not money is involved.  The question is not just unfunded mandates.           
 Frequently, those mandates that do not require a specific amount of           
 funding are probably as onerous to us as anything.  There are                 
 Environmental Protection Agency (EPA) mandates that set various               
 standards and tell us that we, if we wish to have our Department of           
 Environmental Conservation participate in the game, have to pass              
 higher standards, or that we cannot pass any standard lower than              
 those of the federal government.  That is a mandate on us; for                
 instance, mandating how our garbage dumps work, and it mandates how           
 our water works.  Those mandates are just as offensive as those               
 that require us to spend money on various programs yet they fail to           
 send the money.  This legislation is worded in such a way that it             
 encompasses all mandates:  Funded and unfunded.                               
 Number 173                                                                    
 REPRESENTATIVE GREEN voiced his support for this Senate resolution.           
 Number 191                                                                    
 REPRESENTATIVE WILLIS expressed that this is saying that problems             
 are strictly problems of the states.  Some mandates, such as with             
 EPA, were triggered in the past because at the time, they felt                
 compelling needs for the problems to be looked at nationally.                 
 Representative Willis's concern was if this action would preclude             
 the national government from looking at a problem that might have             
 national implications.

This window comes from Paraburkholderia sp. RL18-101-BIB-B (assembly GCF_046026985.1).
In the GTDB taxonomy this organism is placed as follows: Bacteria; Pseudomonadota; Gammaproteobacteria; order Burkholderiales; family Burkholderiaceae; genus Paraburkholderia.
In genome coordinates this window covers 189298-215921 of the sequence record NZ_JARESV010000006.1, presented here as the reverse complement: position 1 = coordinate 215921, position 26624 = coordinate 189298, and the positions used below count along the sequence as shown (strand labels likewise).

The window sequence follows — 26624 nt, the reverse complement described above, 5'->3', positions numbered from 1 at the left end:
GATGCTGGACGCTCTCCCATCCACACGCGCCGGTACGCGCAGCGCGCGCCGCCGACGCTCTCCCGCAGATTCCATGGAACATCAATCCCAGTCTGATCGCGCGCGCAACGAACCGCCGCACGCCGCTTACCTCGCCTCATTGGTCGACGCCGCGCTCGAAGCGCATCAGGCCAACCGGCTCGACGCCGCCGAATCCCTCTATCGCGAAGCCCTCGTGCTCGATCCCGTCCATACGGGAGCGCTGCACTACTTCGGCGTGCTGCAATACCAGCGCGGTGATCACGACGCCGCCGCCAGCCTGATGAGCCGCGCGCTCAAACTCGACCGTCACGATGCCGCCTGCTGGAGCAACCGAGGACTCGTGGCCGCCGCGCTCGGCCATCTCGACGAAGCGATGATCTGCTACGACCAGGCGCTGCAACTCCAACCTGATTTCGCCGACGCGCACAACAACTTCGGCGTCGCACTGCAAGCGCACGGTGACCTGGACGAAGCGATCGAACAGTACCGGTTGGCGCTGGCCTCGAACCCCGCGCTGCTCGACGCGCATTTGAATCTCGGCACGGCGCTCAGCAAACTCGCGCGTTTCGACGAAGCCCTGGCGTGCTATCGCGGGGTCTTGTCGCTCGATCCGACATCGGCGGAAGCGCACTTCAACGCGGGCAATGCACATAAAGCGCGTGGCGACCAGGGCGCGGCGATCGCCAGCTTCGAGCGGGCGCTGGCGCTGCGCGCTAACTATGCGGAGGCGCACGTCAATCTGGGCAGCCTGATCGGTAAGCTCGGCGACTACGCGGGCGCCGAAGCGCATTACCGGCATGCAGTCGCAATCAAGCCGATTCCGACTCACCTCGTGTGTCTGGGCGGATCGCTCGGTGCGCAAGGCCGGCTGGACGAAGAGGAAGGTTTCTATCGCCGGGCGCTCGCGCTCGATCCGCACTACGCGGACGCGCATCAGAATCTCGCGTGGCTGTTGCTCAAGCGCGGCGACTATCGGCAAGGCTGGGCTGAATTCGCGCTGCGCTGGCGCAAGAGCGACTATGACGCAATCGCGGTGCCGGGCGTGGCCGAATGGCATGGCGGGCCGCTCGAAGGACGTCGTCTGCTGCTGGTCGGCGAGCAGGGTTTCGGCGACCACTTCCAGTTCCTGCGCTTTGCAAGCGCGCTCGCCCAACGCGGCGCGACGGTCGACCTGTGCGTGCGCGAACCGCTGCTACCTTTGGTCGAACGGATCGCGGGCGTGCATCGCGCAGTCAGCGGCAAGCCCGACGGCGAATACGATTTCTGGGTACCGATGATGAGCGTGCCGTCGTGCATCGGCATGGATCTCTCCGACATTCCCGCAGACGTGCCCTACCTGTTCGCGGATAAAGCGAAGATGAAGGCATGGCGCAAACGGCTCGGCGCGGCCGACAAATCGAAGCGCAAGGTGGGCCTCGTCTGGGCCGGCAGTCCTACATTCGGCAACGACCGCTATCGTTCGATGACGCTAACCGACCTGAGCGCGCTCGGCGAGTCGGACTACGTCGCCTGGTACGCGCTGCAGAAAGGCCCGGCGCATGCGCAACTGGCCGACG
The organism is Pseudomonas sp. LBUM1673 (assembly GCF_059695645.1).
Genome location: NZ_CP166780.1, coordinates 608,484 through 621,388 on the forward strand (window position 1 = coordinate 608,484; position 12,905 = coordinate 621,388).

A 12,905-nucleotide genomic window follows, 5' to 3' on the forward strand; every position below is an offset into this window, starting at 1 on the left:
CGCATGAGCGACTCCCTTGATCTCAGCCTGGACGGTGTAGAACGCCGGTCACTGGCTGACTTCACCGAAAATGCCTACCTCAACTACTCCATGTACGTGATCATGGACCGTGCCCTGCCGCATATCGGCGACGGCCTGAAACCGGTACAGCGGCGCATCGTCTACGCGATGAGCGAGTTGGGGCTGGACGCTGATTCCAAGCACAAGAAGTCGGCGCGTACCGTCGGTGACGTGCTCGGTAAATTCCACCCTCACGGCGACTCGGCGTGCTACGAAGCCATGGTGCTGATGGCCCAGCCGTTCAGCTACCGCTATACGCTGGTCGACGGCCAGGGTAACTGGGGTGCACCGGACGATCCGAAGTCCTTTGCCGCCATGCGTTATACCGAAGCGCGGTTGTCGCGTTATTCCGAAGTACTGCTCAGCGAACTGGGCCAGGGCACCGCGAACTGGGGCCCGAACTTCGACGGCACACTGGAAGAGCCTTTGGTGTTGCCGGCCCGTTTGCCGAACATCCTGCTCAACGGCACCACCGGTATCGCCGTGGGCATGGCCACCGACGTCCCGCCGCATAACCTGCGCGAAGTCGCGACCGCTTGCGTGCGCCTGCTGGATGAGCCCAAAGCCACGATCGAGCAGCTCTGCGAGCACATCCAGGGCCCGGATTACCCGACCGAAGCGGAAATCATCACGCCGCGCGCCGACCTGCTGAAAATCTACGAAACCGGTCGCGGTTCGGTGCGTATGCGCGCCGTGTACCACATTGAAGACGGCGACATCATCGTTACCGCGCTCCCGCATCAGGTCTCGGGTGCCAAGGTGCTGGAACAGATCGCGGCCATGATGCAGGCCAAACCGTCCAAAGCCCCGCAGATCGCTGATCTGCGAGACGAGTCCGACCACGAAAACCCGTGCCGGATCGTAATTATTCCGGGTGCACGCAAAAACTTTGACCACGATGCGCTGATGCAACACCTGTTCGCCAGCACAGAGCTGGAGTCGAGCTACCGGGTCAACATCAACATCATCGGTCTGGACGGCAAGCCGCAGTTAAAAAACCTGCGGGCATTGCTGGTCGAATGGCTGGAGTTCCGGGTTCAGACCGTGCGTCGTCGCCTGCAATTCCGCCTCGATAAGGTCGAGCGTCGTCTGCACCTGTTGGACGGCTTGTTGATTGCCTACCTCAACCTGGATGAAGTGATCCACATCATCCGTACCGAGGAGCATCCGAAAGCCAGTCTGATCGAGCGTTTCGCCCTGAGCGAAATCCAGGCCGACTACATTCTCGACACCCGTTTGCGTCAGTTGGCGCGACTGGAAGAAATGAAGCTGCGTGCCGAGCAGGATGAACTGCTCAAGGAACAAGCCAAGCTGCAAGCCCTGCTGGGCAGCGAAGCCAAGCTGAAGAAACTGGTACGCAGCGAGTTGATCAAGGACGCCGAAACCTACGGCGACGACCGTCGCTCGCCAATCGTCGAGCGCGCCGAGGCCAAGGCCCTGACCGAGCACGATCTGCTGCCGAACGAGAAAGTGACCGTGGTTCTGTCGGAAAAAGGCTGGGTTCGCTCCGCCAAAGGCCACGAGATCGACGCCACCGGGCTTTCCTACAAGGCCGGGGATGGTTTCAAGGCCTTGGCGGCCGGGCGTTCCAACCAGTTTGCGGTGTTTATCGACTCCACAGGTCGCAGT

SENATOR TAYLOR answered that this was not the intent of this                  
 resolution.   There are always going to be matters of national                
 significance that need the attention of the federal government.               
 The problem is that the federal government made a decision to go              
 way beyond what either the Constitution or the forefathers of this            
 country ever intended for the federal government to do.  It is                
 micro-managing almost every aspect of our lives within the state.             
 If the state is going to retain any semblance of state's rights in            
 this constitutional balance, then the people of the state must                
 reassert themselves for that purpose.  The national requirements              
 for defending this nation, the national requirement for providing             
 for ease of transportation and access across state lines, and to              
 make certain that disease and illness are attacked, that education            
 is funded, and that various standards are set, are not perceived as           
 being as local or on a regional basis, so that they would not have            
 a national significance.   He doesn't believe they say that in this           
 resolution.  He believes it speaks loudly about the concerns of               
 whether or not there is any state jurisdiction left.                          
 Number 231                                                                    
 REPRESENTATIVE GREEN brought up the wetlands act as a classic                 
 example of government overreaction.  In a state like Florida where            
 the Everglades are drying up, there is a crisis and there should be           
 a stoppage of continued watering or "de-watering" encroachment into